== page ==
Service Diversification Fails: How Far Is Too Far?

Author Stuart WhytePublished 2 Min Read

With the growth of e-commerce ‘we’re-doing-it-all’ giants, we’re seeing the boundaries of their products and services tested regularly. There are many success stories showing expansion into new markets (think Snapchat dipping their feet in the retail sector when turning their social media-famous dancing hot-dog filter into an $80 Halloween costume for sale on Amazon). If you’ve already bought your costume and are still reading, a closer look at service diversification shows that it’s not as simple as the likes of Google, Samsung or Amazon make it look. There is a thin line between introducing products that naturally complement a brand’s offering, and implementing under-utilised or overly-ambitious products that end up in disaster.

The retail market is littered with overly ambitious extensions that stretched businesses way past an acceptable level. We searched through academic papers (and the good old internet) to find some of the best (worst?) examples of service diversification fails in the sector. Here are our favourites:


Cosmopolitan made an unsuccessful bid for the food and drink market by attempting to bring out a line of yoghurts. The price point and lack of cohesion with their skill sets saw a protracted 18-month withdrawal and an undisclosed but “significant” expense to the company.

Back in the 80s, Colgate saw an opportunity in the frozen food market, attempting to establish a foothold with a range of diet microwave meals, sold as individual products and through a subscription service. The move proved to be a costly flop as customers struggled to make the connection – or perhaps made the wrong one. Did it all taste minty?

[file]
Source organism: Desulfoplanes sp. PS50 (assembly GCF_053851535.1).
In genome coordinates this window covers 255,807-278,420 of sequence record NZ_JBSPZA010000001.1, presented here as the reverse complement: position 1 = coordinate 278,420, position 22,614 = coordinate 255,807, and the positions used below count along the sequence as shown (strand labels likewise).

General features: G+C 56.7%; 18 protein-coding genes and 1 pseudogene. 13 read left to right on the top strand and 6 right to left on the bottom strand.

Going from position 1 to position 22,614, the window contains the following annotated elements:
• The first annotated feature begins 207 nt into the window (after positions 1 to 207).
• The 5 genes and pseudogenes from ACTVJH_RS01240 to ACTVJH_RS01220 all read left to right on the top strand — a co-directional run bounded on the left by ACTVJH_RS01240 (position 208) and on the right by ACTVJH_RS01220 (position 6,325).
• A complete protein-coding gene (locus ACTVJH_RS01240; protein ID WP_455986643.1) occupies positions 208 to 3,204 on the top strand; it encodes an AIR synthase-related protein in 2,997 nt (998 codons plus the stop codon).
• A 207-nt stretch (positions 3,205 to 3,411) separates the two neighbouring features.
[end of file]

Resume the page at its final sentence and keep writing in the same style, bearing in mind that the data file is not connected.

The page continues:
3. HMV

HMV identified an issue with their existing business model following disruption from digital sales and online streaming. In an attempt to offset pressure, the business acquired a string of music venues whose costly operational expenditure acted as a disastrous catalyst for the businesses financial trouble.


Coors attempted to crack into the seemingly lucrative bottled water market, following the 90s boom in demand. The main reason for the downfall is that Coors is a brand synonymous with alcoholic beverages, and that’s exactly what consumers assumed the bottles to contain.

Diversification that gains traction and doesn’t overshoot

Successfully diversified businesses utilise disruptive models, delivered through service excellence and strategic advantage that goes beyond the initial market offering. To make sure you land on the right side of the balance between diversity and profitability, you need to be able to identify and validate market opportunities that complement your skills first, before cementing your initial foothold in the new market. Intelligent diversification relies on an intrinsic understanding of how far you can push your brand and your business, and what skills and market knowledge you have to help you turn it into a success. Identifying and playing to your existing skill set is therefore imperative to successfully expand your current offerings. If done right, service diversification can generate customer excitement and deliver a creative set of revenue sources that secure the future by going beyond today’s obvious streams.


Get in touch with us here if you’re interested to learn more about how to implement successful service diversification.


Stuart Whyte | Head of StrategyShare article |
Stuart Whyte | Head of StrategyShare article |